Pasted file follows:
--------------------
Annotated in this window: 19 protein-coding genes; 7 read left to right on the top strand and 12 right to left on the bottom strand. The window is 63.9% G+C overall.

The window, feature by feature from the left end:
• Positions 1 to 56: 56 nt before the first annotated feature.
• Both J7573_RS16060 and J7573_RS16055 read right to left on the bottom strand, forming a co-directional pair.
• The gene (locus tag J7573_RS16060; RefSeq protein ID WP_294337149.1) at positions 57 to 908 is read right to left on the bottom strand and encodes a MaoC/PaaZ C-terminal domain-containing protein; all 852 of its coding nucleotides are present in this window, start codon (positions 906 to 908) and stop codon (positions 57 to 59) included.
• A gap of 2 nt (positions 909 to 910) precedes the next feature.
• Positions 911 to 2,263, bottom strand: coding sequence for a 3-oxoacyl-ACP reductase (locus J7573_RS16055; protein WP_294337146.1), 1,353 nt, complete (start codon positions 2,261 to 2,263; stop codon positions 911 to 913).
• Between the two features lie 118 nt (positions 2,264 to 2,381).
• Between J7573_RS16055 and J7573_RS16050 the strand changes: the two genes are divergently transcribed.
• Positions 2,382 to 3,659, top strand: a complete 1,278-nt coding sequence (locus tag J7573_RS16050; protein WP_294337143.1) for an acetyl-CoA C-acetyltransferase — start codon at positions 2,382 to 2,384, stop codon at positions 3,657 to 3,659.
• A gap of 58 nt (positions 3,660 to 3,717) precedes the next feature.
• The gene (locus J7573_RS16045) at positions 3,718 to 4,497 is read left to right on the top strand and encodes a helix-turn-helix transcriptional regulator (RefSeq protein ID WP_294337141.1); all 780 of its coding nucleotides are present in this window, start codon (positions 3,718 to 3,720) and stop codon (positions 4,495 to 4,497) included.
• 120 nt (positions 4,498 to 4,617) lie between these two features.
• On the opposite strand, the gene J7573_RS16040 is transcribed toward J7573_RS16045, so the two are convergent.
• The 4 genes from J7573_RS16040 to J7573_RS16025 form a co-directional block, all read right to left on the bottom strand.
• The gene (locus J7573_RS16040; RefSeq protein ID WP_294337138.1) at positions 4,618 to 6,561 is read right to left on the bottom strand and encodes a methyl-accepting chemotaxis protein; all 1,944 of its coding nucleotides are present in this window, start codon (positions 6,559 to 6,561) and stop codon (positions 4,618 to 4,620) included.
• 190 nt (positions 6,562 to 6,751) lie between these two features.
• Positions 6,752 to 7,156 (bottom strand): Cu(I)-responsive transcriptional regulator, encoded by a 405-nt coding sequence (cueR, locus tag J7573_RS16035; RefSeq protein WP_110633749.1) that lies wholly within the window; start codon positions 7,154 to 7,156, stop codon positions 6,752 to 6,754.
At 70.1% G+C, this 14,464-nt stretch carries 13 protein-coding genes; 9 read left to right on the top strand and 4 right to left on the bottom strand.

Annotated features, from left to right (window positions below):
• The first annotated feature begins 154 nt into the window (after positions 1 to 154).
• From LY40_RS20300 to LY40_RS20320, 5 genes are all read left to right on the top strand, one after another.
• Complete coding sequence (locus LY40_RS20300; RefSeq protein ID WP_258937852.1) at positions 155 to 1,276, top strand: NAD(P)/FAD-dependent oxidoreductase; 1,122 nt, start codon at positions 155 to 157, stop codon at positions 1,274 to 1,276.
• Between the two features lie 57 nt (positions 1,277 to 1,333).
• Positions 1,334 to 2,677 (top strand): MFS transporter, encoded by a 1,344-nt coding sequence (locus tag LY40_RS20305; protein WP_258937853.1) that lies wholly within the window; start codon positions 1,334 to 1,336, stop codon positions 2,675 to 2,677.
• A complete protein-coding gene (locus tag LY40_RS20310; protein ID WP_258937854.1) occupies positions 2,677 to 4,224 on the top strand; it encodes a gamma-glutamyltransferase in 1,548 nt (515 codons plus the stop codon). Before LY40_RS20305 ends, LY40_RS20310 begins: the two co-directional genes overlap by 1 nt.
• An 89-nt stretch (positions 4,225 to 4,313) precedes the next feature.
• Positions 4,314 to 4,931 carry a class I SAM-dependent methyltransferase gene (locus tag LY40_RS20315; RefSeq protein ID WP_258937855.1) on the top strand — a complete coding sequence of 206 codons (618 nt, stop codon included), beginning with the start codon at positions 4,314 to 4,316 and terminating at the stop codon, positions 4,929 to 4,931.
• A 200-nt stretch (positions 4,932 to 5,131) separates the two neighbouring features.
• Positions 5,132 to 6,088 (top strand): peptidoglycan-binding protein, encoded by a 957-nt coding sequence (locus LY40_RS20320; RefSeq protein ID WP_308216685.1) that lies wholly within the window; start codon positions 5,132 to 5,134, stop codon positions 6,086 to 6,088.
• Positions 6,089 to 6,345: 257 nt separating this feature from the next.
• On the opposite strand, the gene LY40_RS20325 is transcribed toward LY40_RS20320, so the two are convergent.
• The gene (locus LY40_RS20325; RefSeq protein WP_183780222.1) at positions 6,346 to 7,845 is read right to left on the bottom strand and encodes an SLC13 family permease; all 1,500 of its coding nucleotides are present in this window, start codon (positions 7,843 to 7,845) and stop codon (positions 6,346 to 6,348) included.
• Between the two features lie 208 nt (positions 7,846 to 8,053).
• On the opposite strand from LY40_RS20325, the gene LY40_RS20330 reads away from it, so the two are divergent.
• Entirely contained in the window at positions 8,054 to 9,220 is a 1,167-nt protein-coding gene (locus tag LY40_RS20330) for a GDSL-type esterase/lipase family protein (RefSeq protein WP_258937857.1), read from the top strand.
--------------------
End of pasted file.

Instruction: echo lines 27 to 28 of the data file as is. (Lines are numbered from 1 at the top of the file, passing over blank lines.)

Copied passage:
• An 89-nt stretch (positions 4,225 to 4,313) precedes the next feature.
• Positions 4,314 to 4,931 carry a class I SAM-dependent methyltransferase gene (locus tag LY40_RS20315; RefSeq protein ID WP_258937855.1) on the top strand — a complete coding sequence of 206 codons (618 nt, stop codon included), beginning with the start codon at positions 4,314 to 4,316 and terminating at the stop codon, positions 4,929 to 4,931.